The fear of the Police probably stops most graffiti and street art in Nicaragua, especially in Manaus, but in the little tourist town of Colonial Granada on Lake Nicaragua I found these two works of street art on the sides of buildings. See my Gallery of other shots in Granada, a beautiful, photogenic, colonial town or at bottom of post, links to all of my two trips photos.
DISCLAIMER: “Street Art” for this series is paintings and tile work along streets, usually on buildings, that may or may not have been commissioned or done “illegally” without permission. I have no way of knowing. I purposefully did not include public statues, fountains, etc. obviously sanctioned by the government.
“Speak softly, but carry a big can of paint.”
If interested in Nicaragua, see all of my photos from two trips there in 2016, mostly for birding, but other local photography included:
Members of the ARCR (Association of Residents of Costa Rica), an organization formed to help expats get to and live better in Costa Rica get a subscription to the bimonthly magazine El Residente and I hope this link to the March/April 21 issue works for non-members! 🙂
The first main article in this issue is titled “Adventure by Chicken Bus” which is actually one chapter of a book by the same title, this chapter about the Canadian family traveling Central America while homeschooling is specifically about their efforts at helping Costa Rica save the endangered sea turtles on our east coast. A great story for nature lovers and wildlife preservers that will make you want to visit Costa Rica.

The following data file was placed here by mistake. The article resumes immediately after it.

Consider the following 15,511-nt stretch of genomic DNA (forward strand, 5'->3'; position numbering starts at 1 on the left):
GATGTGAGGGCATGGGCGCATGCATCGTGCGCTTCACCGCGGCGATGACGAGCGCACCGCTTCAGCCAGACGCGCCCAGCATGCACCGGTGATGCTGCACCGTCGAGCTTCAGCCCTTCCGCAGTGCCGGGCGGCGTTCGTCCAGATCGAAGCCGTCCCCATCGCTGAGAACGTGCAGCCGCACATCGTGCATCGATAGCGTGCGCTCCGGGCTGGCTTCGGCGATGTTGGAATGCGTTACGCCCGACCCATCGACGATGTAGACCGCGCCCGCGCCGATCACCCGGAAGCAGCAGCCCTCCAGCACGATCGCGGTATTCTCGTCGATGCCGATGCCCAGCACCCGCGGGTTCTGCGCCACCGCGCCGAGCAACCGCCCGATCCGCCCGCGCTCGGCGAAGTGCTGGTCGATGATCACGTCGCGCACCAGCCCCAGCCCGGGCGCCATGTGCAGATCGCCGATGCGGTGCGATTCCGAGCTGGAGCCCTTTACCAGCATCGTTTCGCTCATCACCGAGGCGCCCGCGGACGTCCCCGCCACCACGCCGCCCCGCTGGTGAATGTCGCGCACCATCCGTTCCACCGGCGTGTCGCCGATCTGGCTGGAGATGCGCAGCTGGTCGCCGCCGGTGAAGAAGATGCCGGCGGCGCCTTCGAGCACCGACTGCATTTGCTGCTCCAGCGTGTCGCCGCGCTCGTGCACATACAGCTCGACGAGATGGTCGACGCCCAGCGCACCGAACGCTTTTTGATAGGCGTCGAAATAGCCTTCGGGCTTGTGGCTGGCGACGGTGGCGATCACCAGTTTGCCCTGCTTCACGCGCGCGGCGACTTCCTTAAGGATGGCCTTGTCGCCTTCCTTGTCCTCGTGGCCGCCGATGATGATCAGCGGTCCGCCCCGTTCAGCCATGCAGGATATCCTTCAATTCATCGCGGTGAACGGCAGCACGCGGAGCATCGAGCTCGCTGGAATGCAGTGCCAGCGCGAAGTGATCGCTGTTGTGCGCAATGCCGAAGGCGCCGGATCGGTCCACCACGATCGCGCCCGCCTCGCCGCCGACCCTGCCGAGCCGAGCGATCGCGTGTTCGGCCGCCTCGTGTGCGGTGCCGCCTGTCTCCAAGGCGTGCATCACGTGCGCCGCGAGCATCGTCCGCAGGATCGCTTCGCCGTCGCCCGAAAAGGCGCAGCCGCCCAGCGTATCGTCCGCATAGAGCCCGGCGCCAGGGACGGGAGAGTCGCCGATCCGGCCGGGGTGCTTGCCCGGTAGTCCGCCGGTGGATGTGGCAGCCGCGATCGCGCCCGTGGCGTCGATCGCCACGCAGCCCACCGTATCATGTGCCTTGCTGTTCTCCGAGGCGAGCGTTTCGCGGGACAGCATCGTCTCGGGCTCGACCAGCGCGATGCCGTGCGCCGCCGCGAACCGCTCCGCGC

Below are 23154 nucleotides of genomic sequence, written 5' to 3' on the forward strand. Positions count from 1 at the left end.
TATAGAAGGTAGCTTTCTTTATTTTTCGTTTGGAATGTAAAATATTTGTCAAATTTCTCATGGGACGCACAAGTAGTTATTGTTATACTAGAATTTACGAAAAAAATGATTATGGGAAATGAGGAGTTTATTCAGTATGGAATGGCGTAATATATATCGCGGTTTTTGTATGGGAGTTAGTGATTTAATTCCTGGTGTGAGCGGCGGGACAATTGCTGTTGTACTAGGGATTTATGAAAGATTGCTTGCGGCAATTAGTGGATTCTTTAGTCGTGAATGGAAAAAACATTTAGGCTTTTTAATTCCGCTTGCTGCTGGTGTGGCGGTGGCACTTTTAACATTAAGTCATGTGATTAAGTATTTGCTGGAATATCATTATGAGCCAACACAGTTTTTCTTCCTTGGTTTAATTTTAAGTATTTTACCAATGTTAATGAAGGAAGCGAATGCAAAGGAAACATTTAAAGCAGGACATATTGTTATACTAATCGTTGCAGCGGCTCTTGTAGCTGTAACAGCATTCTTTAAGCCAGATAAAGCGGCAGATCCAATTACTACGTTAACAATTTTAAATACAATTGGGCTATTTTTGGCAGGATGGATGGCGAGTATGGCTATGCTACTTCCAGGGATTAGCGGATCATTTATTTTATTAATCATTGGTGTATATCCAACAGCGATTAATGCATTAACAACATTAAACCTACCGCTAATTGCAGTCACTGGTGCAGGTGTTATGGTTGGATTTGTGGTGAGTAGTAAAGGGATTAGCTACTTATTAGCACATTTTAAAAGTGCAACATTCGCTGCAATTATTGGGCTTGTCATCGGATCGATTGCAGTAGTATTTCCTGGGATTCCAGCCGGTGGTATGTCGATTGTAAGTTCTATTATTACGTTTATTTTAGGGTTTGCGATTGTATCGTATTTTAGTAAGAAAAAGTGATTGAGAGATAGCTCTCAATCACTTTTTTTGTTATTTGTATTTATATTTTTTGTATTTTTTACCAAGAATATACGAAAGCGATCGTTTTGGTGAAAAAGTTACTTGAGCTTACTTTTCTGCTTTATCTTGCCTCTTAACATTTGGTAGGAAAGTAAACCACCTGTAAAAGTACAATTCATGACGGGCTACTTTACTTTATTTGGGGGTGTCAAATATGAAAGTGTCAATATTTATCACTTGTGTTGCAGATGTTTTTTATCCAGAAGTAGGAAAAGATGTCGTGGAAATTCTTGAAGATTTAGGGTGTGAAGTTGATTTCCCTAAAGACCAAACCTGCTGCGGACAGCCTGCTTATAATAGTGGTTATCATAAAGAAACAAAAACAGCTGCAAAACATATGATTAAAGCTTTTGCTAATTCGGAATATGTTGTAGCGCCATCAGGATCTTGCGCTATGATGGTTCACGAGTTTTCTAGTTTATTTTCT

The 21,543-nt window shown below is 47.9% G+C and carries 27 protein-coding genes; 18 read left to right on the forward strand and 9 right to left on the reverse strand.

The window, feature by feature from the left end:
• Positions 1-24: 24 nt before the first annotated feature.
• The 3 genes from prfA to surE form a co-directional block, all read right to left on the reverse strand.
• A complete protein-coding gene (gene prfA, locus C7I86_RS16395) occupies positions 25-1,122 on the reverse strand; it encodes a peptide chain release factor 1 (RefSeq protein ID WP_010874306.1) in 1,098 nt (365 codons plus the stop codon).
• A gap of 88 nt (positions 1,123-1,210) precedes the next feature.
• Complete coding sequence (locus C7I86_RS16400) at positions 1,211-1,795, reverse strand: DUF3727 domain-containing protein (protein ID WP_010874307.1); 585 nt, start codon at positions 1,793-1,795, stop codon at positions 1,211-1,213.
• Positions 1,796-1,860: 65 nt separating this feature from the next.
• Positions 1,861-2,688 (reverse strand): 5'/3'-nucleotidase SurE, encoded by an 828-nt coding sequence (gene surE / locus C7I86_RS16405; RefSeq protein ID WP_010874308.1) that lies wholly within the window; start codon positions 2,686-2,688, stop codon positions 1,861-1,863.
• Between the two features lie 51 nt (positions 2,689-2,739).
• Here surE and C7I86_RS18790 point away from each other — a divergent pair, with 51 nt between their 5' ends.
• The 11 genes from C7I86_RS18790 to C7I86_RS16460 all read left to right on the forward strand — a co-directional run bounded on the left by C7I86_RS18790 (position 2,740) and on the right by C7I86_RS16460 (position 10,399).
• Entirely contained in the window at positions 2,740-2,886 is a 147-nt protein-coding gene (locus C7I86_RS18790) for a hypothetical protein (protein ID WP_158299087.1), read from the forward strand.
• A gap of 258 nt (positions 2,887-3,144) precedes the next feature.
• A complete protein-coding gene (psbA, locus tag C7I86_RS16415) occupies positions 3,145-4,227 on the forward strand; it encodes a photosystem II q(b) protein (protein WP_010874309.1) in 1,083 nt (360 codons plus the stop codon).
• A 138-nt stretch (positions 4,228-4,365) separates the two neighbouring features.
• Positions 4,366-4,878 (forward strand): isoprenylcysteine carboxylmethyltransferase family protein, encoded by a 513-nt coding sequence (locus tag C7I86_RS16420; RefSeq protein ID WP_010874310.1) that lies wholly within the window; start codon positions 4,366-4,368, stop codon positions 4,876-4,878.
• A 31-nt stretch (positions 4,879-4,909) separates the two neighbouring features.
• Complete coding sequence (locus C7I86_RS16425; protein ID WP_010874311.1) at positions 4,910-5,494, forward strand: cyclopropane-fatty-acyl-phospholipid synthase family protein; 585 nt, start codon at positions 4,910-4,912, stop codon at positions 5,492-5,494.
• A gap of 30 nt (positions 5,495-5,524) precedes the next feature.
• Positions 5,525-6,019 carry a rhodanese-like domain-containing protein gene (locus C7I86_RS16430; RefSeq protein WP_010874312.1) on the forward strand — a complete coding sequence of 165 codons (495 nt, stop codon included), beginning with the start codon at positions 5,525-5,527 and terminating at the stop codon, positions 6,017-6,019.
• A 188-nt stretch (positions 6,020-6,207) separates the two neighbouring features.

And in case you don’t know, “Chicken Bus” is the nickname for the small, rural, cheap buses (Used U.S. school buses painted bright colors) found all over Central America for cheap rural or out of the way places of travel. We do have big, modern buses in Costa Rica between major cities and towns and major tourist attractions, but these are common all over rural Central America and yes, they do carry their chickens on these buses. 🙂
For 4 days and nights it has been raining almost constantly in my Central Valley town of Atenas, while some lowland areas that typically flood or have landslides are being effected much more than we and our just wetness.
Most of us in Costa Rica are fine with no landfall of Hurricane Eta here, it has made landfall in Nicaragua and Honduras and I understand will just scrape Guatemala and Mexico as it heads for Western Florida and Alabama.
And the rain just makes us greener and more beautiful for when you tourists come here in the next few months! 🙂
Yes, this blog and my connected Gallery are both much about my travel photos, mostly in my retirement home of Costa Rica with an occasional foray into neighboring countries. But hey! I lived a life before Costa Rica and the “static pages” (non-blog) of this website and gallery continue to grow as I tell that past story, slowly, one page at a time. And the feature photo is of Sayaxche, Guatemala.
You might remember that in this fairly new Photo Gallery a few months back I added galleries for the photos I have from trips to Africa, Canada & Mexico and the TRAVEL web pages that tie the photos together are on the Africa,Canada & Mexico pages, with a narrative of some of my earliest international travel adventures – not far from home, but international nonetheless! And as I soon add pages on my U.S. travels it will complete my NORTH AMERICA section of travel pages, though there are really a lot of travel galleries to make for that!
In the last two weeks I have basically finished this travel page with links to all of my Central America travel galleries included, most in Costa Rica of course! 🙂 That will continue to be the biggest part of my photo gallery.
There are sub-pages for the four countries within which I have traveled in Central America with narrative and links to the photo galleries: